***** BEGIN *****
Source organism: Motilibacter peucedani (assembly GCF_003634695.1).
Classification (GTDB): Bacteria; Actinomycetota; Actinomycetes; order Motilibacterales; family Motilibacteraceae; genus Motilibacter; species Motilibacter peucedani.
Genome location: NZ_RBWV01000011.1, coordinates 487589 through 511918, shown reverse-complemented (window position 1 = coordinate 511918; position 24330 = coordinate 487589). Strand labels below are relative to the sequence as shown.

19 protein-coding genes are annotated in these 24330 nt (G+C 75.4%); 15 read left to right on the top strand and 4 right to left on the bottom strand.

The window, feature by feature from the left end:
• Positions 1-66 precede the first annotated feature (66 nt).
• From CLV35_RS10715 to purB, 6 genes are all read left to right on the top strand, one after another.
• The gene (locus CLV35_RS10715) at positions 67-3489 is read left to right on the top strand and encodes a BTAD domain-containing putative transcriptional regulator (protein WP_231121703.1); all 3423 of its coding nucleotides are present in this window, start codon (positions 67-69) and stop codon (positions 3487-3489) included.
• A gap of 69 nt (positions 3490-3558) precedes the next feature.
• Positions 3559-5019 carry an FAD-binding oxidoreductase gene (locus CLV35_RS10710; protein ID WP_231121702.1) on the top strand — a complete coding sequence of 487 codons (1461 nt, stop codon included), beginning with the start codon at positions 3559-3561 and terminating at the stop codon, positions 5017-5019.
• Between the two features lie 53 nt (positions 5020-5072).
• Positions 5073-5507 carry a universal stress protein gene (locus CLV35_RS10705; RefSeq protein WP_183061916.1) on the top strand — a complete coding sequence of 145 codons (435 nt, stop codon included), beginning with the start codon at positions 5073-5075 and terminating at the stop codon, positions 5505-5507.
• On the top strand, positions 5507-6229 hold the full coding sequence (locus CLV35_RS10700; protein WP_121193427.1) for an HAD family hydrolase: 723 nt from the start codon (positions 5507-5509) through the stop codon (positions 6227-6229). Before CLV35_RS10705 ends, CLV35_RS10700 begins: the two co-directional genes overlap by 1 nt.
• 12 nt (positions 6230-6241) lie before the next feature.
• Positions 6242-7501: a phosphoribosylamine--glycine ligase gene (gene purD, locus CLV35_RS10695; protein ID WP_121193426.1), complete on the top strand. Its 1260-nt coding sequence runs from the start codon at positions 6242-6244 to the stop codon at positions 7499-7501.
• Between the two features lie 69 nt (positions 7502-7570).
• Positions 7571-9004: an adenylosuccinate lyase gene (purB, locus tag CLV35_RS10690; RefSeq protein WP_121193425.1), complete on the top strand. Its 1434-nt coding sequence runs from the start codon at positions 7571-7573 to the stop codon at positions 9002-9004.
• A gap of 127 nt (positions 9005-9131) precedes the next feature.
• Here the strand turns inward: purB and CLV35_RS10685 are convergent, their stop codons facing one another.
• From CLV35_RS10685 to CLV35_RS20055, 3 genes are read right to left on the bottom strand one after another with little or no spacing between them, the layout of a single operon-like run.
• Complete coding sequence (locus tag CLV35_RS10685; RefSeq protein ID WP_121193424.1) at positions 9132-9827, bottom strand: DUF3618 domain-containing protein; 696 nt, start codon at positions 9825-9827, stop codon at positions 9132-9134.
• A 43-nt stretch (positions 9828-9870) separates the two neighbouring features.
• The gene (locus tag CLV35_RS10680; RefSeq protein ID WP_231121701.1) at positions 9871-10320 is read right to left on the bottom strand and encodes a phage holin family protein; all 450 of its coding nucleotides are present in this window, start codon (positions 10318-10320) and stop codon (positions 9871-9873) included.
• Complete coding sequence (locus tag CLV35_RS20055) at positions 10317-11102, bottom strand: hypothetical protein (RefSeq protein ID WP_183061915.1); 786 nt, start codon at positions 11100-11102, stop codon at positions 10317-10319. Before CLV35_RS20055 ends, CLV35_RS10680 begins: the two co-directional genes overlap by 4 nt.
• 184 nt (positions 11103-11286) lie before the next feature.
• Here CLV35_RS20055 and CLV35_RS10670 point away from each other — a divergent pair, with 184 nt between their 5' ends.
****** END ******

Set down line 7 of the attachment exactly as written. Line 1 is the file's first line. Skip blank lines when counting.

• From CLV35_RS10715 to purB, 6 genes are all read left to right on the top strand, one after another.